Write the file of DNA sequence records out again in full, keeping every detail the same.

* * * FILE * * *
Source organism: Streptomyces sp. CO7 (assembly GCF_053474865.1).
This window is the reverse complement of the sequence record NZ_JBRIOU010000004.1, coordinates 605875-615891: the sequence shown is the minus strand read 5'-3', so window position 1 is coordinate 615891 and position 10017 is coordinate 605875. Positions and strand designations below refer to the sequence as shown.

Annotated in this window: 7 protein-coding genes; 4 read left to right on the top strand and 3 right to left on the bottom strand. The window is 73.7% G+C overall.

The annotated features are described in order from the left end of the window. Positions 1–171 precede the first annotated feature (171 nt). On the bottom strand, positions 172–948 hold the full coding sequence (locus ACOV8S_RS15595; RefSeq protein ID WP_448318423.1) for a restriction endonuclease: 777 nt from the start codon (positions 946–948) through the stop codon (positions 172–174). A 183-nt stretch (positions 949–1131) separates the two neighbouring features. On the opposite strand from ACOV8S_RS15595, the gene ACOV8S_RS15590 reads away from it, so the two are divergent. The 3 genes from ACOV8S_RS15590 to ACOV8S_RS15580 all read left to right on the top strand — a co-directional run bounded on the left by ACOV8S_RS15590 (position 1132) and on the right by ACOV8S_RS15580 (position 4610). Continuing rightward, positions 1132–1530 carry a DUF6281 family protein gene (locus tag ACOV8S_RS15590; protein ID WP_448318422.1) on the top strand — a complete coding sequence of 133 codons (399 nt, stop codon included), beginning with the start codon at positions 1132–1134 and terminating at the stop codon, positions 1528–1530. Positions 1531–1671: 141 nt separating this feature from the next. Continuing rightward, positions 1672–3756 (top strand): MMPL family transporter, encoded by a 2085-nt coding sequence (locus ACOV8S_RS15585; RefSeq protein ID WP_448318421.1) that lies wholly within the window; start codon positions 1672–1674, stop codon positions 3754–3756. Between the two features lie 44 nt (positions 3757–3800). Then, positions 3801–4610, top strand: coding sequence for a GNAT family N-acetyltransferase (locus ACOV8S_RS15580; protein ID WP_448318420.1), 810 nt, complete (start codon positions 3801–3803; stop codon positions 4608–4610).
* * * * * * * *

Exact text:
Source organism: Streptomyces sp. CO7 (assembly GCF_053474865.1).
This window is the reverse complement of the sequence record NZ_JBRIOU010000004.1, coordinates 605875-615891: the sequence shown is the minus strand read 5'-3', so window position 1 is coordinate 615891 and position 10017 is coordinate 605875. Positions and strand designations below refer to the sequence as shown.

Annotated in this window: 7 protein-coding genes; 4 read left to right on the top strand and 3 right to left on the bottom strand. The window is 73.7% G+C overall.

The annotated features are described in order from the left end of the window. Positions 1–171 precede the first annotated feature (171 nt). On the bottom strand, positions 172–948 hold the full coding sequence (locus ACOV8S_RS15595; RefSeq protein ID WP_448318423.1) for a restriction endonuclease: 777 nt from the start codon (positions 946–948) through the stop codon (positions 172–174). A 183-nt stretch (positions 949–1131) separates the two neighbouring features. On the opposite strand from ACOV8S_RS15595, the gene ACOV8S_RS15590 reads away from it, so the two are divergent. The 3 genes from ACOV8S_RS15590 to ACOV8S_RS15580 all read left to right on the top strand — a co-directional run bounded on the left by ACOV8S_RS15590 (position 1132) and on the right by ACOV8S_RS15580 (position 4610). Continuing rightward, positions 1132–1530 carry a DUF6281 family protein gene (locus tag ACOV8S_RS15590; protein ID WP_448318422.1) on the top strand — a complete coding sequence of 133 codons (399 nt, stop codon included), beginning with the start codon at positions 1132–1134 and terminating at the stop codon, positions 1528–1530. Positions 1531–1671: 141 nt separating this feature from the next. Continuing rightward, positions 1672–3756 (top strand): MMPL family transporter, encoded by a 2085-nt coding sequence (locus ACOV8S_RS15585; RefSeq protein ID WP_448318421.1) that lies wholly within the window; start codon positions 1672–1674, stop codon positions 3754–3756. Between the two features lie 44 nt (positions 3757–3800). Then, positions 3801–4610, top strand: coding sequence for a GNAT family N-acetyltransferase (locus ACOV8S_RS15580; protein ID WP_448318420.1), 810 nt, complete (start codon positions 3801–3803; stop codon positions 4608–4610).